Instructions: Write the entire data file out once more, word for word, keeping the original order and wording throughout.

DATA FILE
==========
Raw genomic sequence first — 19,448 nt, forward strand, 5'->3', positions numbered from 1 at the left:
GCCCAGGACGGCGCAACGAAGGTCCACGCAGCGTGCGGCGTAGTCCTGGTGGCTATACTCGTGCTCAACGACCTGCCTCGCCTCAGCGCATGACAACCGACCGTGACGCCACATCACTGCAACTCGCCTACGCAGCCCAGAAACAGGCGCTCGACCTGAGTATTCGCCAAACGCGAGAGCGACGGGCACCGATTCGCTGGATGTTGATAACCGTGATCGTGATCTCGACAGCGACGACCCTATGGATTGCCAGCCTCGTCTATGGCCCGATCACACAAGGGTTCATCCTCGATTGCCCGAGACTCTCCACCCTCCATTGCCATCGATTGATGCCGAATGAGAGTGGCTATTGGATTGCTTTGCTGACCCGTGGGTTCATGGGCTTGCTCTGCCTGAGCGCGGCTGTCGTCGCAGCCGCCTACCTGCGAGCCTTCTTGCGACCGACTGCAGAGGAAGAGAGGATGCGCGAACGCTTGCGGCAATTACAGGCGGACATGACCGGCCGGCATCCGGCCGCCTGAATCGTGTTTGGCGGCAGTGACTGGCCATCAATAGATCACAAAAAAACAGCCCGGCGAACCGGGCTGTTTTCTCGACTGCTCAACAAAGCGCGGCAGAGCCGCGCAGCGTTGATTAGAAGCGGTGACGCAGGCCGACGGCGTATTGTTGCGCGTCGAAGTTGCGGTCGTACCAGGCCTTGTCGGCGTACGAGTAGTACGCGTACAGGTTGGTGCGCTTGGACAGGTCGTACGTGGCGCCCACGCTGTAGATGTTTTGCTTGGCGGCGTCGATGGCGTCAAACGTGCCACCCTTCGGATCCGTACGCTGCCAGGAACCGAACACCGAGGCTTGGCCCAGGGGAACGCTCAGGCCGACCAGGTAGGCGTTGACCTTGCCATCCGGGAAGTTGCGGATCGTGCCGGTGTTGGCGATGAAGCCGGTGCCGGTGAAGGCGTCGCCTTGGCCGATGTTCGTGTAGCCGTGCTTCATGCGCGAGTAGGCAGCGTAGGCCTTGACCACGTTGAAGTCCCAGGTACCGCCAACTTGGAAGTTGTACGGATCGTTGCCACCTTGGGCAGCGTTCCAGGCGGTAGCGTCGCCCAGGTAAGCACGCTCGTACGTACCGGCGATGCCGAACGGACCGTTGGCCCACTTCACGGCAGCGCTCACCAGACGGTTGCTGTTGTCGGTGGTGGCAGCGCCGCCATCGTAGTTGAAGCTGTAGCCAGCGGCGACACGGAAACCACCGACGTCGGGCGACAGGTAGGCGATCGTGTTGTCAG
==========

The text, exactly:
Raw genomic sequence first — 19,448 nt, forward strand, 5'->3', positions numbered from 1 at the left:
GCCCAGGACGGCGCAACGAAGGTCCACGCAGCGTGCGGCGTAGTCCTGGTGGCTATACTCGTGCTCAACGACCTGCCTCGCCTCAGCGCATGACAACCGACCGTGACGCCACATCACTGCAACTCGCCTACGCAGCCCAGAAACAGGCGCTCGACCTGAGTATTCGCCAAACGCGAGAGCGACGGGCACCGATTCGCTGGATGTTGATAACCGTGATCGTGATCTCGACAGCGACGACCCTATGGATTGCCAGCCTCGTCTATGGCCCGATCACACAAGGGTTCATCCTCGATTGCCCGAGACTCTCCACCCTCCATTGCCATCGATTGATGCCGAATGAGAGTGGCTATTGGATTGCTTTGCTGACCCGTGGGTTCATGGGCTTGCTCTGCCTGAGCGCGGCTGTCGTCGCAGCCGCCTACCTGCGAGCCTTCTTGCGACCGACTGCAGAGGAAGAGAGGATGCGCGAACGCTTGCGGCAATTACAGGCGGACATGACCGGCCGGCATCCGGCCGCCTGAATCGTGTTTGGCGGCAGTGACTGGCCATCAATAGATCACAAAAAAACAGCCCGGCGAACCGGGCTGTTTTCTCGACTGCTCAACAAAGCGCGGCAGAGCCGCGCAGCGTTGATTAGAAGCGGTGACGCAGGCCGACGGCGTATTGTTGCGCGTCGAAGTTGCGGTCGTACCAGGCCTTGTCGGCGTACGAGTAGTACGCGTACAGGTTGGTGCGCTTGGACAGGTCGTACGTGGCGCCCACGCTGTAGATGTTTTGCTTGGCGGCGTCGATGGCGTCAAACGTGCCACCCTTCGGATCCGTACGCTGCCAGGAACCGAACACCGAGGCTTGGCCCAGGGGAACGCTCAGGCCGACCAGGTAGGCGTTGACCTTGCCATCCGGGAAGTTGCGGATCGTGCCGGTGTTGGCGATGAAGCCGGTGCCGGTGAAGGCGTCGCCTTGGCCGATGTTCGTGTAGCCGTGCTTCATGCGCGAGTAGGCAGCGTAGGCCTTGACCACGTTGAAGTCCCAGGTACCGCCAACTTGGAAGTTGTACGGATCGTTGCCACCTTGGGCAGCGTTCCAGGCGGTAGCGTCGCCCAGGTAAGCACGCTCGTACGTACCGGCGATGCCGAACGGACCGTTGGCCCACTTCACGGCAGCGCTCACCAGACGGTTGCTGTTGTCGGTGGTGGCAGCGCCGCCATCGTAGTTGAAGCTGTAGCCAGCGGCGACACGGAAACCACCGACGTCGGGCGACAGGTAGGCGATCGTGTTGTCAG